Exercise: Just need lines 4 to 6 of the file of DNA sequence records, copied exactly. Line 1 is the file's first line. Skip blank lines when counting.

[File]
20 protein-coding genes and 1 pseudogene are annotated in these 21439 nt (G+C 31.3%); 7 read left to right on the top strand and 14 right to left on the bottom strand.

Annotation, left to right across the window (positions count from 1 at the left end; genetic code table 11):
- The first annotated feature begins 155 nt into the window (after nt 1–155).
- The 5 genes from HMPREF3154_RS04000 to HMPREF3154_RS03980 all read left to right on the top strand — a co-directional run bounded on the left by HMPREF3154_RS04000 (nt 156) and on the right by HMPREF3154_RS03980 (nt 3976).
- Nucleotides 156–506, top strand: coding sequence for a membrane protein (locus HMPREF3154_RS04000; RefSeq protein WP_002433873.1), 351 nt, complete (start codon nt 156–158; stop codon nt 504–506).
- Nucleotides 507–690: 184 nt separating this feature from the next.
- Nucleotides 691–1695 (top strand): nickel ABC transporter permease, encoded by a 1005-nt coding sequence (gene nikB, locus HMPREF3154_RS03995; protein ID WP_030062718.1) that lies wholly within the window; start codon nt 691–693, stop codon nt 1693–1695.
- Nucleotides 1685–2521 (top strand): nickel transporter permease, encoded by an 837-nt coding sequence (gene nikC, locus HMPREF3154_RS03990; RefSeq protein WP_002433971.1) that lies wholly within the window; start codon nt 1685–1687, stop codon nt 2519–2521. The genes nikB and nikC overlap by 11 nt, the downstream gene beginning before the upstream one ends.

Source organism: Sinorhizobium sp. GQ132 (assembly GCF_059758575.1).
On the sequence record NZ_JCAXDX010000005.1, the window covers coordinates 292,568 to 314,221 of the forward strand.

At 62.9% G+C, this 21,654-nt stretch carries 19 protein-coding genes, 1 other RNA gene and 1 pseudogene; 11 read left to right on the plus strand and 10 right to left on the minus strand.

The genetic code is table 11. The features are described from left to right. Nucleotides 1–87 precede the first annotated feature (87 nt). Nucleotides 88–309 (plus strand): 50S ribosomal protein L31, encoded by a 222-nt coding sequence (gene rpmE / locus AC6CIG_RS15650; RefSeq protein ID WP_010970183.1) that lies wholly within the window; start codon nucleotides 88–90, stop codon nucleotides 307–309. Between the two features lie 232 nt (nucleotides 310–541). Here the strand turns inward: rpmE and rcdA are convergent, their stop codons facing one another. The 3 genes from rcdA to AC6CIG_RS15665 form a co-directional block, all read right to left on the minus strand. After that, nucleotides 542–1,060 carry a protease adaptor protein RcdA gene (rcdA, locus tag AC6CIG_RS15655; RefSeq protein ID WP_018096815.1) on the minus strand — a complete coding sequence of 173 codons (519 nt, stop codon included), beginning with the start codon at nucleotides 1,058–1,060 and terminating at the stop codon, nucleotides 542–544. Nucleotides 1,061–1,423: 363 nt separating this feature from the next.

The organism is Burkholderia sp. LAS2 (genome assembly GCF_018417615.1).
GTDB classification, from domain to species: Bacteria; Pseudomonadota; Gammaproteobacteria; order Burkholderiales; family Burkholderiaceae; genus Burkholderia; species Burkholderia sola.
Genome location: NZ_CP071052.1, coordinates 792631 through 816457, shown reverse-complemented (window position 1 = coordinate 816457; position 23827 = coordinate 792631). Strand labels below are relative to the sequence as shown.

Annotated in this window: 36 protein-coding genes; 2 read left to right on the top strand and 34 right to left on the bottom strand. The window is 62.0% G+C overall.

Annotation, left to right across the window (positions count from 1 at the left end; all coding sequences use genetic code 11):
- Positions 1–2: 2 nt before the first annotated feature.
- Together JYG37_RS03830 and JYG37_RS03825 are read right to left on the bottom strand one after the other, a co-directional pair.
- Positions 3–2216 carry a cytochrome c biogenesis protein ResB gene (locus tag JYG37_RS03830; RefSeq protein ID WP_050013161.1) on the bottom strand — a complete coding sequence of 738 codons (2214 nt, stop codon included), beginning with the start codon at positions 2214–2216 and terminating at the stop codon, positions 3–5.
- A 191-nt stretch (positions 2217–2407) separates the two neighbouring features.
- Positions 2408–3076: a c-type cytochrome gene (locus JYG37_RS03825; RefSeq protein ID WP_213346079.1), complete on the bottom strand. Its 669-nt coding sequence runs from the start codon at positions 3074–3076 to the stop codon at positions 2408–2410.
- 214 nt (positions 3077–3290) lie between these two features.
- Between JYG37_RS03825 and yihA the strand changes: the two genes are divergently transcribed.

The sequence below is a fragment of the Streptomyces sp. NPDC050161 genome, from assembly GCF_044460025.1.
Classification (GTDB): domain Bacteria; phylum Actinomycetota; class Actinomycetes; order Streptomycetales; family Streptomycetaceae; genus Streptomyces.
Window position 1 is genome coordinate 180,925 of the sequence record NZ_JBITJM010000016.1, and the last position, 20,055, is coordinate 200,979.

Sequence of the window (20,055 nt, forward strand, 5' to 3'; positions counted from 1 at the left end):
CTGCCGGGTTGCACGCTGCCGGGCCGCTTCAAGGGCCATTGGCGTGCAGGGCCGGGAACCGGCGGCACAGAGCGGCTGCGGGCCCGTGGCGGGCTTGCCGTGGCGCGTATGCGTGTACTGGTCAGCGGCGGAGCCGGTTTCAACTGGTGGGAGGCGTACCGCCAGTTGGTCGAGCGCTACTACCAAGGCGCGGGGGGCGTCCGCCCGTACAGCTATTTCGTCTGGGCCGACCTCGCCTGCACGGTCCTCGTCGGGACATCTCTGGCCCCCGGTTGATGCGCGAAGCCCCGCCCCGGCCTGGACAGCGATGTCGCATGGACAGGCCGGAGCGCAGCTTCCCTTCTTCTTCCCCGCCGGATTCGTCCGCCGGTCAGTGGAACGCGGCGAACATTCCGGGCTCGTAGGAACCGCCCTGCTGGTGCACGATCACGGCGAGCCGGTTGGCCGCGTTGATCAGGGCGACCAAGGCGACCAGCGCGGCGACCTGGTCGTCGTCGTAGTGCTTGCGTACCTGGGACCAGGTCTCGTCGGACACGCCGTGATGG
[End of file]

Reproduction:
- The 5 genes from HMPREF3154_RS04000 to HMPREF3154_RS03980 all read left to right on the top strand — a co-directional run bounded on the left by HMPREF3154_RS04000 (nt 156) and on the right by HMPREF3154_RS03980 (nt 3976).
- Nucleotides 156–506, top strand: coding sequence for a membrane protein (locus HMPREF3154_RS04000; RefSeq protein WP_002433873.1), 351 nt, complete (start codon nt 156–158; stop codon nt 504–506).
- Nucleotides 507–690: 184 nt separating this feature from the next.